Thomas Jefferson is a Southerner, but he is not the Confederate Flag. I understand why the contemporary Democratic Party would backbench the two white males (Jackson and Jefferson) who founded the Democratic Party, but I still love Jefferson. His words sing. He was the Anglo-French Enlightenment come to America–and you wouldn’t have America absent the Anglo-French Enlightenment. In terms of early Americans, he towers over even Lincoln.
Here’s Lincoln on Jefferson:
All honor to Jefferson–to the man who, in the concrete pressure of a struggle for national independence by a single people, had the coolness, forecast, and capacity to introduce into a merely revolutionary document, an abstract truth [all are created equal], applicable to all men [and women] and all times, and so to embalm it there, that to-day, and in all coming days, it shall be a rebuke and a stumbling-block to the very harbingers of re-appearing tyranny and oppression.
What we lose when we backbench Thomas Jefferson. The logic of Jefferson–his affirmation of science and skepticism; of the separation of church and state; of the right of assembly and free union organizing; of university learning; of equality; of democracy; of liberty; of progress; of freedom of speech; of the unhindered pursuit of individual happiness worked out by the individuals themselves, not dictated by the State–is the very logic of America, and (one might go on presuming and hoping) the Democratic Party.
But it’s also true that Jefferson never freed his slaves. And yet it’s also true that without his early theorizing and soaring vision of democracy and equality when the intellectual ground was still hard against these, there would be no Lincoln, no Elizabeth Cady Stanton (who echoed Jefferson in her 1845 Declaration of Rights and Sentiments with these words: “We hold these truths to be self-evident: that all men and women are created equal,…”), no Martin Luther King.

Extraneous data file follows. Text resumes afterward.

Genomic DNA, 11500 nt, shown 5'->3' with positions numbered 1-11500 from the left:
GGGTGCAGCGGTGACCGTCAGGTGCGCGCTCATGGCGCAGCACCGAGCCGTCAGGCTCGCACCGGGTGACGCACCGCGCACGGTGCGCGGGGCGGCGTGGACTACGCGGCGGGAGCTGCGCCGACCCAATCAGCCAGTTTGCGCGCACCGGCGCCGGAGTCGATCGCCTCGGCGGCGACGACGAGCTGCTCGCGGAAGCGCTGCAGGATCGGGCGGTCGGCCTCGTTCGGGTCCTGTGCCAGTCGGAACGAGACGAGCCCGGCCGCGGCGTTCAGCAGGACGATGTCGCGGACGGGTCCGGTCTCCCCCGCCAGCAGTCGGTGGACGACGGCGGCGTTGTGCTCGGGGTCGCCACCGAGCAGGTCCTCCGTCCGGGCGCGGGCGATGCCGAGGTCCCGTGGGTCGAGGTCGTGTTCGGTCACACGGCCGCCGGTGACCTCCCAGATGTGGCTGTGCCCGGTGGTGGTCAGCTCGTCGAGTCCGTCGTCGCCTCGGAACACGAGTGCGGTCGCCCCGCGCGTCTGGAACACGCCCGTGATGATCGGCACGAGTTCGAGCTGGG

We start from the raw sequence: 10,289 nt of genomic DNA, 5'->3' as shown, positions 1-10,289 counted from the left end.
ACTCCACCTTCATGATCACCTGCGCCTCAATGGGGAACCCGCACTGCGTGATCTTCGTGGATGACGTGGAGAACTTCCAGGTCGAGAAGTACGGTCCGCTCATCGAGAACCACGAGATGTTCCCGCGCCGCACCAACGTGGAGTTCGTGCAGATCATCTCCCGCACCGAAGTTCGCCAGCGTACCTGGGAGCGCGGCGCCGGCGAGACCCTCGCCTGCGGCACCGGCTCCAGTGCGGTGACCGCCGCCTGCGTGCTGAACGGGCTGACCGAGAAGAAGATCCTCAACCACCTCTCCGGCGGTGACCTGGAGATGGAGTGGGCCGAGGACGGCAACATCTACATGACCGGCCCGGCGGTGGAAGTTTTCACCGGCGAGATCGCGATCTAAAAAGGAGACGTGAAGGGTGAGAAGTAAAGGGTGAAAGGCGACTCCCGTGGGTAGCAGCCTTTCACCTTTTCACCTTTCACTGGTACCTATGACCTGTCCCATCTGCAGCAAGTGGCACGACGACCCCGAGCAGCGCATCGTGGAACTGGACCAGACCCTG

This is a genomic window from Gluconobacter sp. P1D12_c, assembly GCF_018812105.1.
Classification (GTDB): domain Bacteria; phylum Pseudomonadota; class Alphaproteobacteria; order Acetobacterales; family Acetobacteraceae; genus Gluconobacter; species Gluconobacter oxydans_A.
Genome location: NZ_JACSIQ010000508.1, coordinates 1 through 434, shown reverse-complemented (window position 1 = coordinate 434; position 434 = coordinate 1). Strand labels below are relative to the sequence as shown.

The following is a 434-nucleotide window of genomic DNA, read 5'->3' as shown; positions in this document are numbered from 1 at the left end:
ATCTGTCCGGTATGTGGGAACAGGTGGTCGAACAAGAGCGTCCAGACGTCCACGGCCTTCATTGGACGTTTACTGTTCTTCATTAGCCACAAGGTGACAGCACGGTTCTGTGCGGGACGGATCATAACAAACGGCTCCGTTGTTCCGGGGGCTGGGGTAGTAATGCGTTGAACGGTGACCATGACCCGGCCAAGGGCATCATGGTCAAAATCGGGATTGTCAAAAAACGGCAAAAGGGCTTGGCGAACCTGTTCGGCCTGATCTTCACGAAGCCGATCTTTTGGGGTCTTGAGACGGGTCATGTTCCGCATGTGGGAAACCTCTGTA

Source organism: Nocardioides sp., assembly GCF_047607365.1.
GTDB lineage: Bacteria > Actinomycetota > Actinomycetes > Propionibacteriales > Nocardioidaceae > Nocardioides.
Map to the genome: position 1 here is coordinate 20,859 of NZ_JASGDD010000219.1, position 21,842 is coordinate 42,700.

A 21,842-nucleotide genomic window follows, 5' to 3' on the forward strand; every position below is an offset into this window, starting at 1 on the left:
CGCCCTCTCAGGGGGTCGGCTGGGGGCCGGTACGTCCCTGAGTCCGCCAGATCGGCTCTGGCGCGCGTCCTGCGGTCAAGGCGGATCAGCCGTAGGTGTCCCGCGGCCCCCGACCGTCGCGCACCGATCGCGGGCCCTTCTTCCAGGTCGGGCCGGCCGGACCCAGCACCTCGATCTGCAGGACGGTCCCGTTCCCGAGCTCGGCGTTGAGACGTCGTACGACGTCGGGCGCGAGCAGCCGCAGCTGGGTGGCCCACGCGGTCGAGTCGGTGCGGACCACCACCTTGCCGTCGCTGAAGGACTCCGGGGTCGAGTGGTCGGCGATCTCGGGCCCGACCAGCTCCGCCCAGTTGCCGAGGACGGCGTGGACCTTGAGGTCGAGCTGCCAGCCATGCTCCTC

So the truth is complicated. It always is.
And while it’s true that Jefferson was a slave owner, it’s also true that there’s a straight line from this in Jefferson (“…whenever any Form of Government becomes destructive of these ends, it is the Right of the People to alter or to abolish it, and to institute new Government…,”) to this in Martin Luther King (“One has not only a legal but a moral responsibility to obey just laws. Conversely, one has a moral responsibility to disobey unjust laws”).
Complicate the messenger, don’t shoot him. It’s one thing to render more complicated the historical figures we otherwise admire, rounding them out as characters and treating them with nuance, and another to re-render them into flat and two-dimensional forms again, but just from another angle, enacting feigned offense at their sins, engaging in self-righteous and Puritanical purging, and indulging in iconoclasm.
Someone so emotionally and intellectually complex as Jefferson, who said, “I cannot live without books,” does not deserve this.
Thomas Jefferson shouldn’t get the John the Baptist treatment. It’s a huge error for the Democrats to hand Jefferson over to the Republican Party with his head, as it were, on a platter. Republicans will simply appropriate Jefferson to their own ends–and that quite gleefully. What a gift to lay in their laps!
We don’t need the Second Coming of Thomas Jefferson draped in the ludicrous ideological garb of Ted Cruz and the Tea Party. And the American flag and America’s founders don’t belong to the Republican Party either. How ironic Jefferson would have regarded such a turn on his fate: his abandonment by the very party he started.
Obama and Jefferson. President Obama certainly has never ceded Jefferson to the Republicans. In May of 2010, he quoted and commented on Jefferson–a slave owner, let me again emphasize–before a group of graduates at a historically black university (Howard), speaking the following words:
Years after he left office, decades after he penned the Declaration, Thomas Jefferson sat down, a few hours’ drive from here, in Monticello, to write a letter to a longtime legislator,…’If a nation expects to be ignorant and free,’ he [Jefferson] wrote, ‘it expects what never was and never will be.’ What Jefferson recognized, like the rest of that gifted generation, was that in the long run, their improbable experiment – America – wouldn’t work if its citizens were uninformed, if its citizens were apathetic, if its citizens checked out, and left democracy to those who didn’t have their best interests at heart. It could only work if each of us stayed informed and engaged; if we held our government accountable; if we fulfilled the obligations of citizenship.
Why did Obama deploy a quote from a slave owner at a historically black university? Because Obama is an intellectual–a Constitutional law professor–and was modeling nuance for the students graduating. The world is complicated and grayscale, rarely black and white. Competing goods are grappled with in intellectual life. The good and the bad are acknowledged and kept in conversation–not sublimated, not buried.
That’s the way the Democratic Party should deploy–rather than dispatch–its founder, Thomas Jefferson.